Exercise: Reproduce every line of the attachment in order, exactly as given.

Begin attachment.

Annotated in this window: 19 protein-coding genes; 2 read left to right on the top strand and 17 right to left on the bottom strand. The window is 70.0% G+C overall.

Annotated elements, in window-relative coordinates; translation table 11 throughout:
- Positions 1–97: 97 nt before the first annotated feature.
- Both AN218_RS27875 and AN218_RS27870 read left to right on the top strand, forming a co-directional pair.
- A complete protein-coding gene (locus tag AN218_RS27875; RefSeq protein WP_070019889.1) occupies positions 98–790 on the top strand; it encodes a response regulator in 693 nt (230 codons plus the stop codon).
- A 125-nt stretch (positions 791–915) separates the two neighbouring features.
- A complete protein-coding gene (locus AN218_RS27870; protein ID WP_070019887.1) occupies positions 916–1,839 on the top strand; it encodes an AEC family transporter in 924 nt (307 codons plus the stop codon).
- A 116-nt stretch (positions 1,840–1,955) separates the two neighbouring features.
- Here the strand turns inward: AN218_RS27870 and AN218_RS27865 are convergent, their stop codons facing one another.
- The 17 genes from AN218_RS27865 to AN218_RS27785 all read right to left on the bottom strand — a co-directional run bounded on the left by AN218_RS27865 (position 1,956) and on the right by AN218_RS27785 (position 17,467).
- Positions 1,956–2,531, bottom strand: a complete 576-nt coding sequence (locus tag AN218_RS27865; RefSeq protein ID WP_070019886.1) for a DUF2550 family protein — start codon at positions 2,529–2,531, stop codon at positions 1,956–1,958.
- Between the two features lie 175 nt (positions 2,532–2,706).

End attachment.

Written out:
Annotated in this window: 19 protein-coding genes; 2 read left to right on the top strand and 17 right to left on the bottom strand. The window is 70.0% G+C overall.

Annotated elements, in window-relative coordinates; translation table 11 throughout:
- Positions 1–97: 97 nt before the first annotated feature.
- Both AN218_RS27875 and AN218_RS27870 read left to right on the top strand, forming a co-directional pair.
- A complete protein-coding gene (locus tag AN218_RS27875; RefSeq protein WP_070019889.1) occupies positions 98–790 on the top strand; it encodes a response regulator in 693 nt (230 codons plus the stop codon).
- A 125-nt stretch (positions 791–915) separates the two neighbouring features.
- A complete protein-coding gene (locus AN218_RS27870; protein ID WP_070019887.1) occupies positions 916–1,839 on the top strand; it encodes an AEC family transporter in 924 nt (307 codons plus the stop codon).
- A 116-nt stretch (positions 1,840–1,955) separates the two neighbouring features.
- Here the strand turns inward: AN218_RS27870 and AN218_RS27865 are convergent, their stop codons facing one another.
- The 17 genes from AN218_RS27865 to AN218_RS27785 all read right to left on the bottom strand — a co-directional run bounded on the left by AN218_RS27865 (position 1,956) and on the right by AN218_RS27785 (position 17,467).
- Positions 1,956–2,531, bottom strand: a complete 576-nt coding sequence (locus tag AN218_RS27865; RefSeq protein ID WP_070019886.1) for a DUF2550 family protein — start codon at positions 2,529–2,531, stop codon at positions 1,956–1,958.
- Between the two features lie 175 nt (positions 2,532–2,706).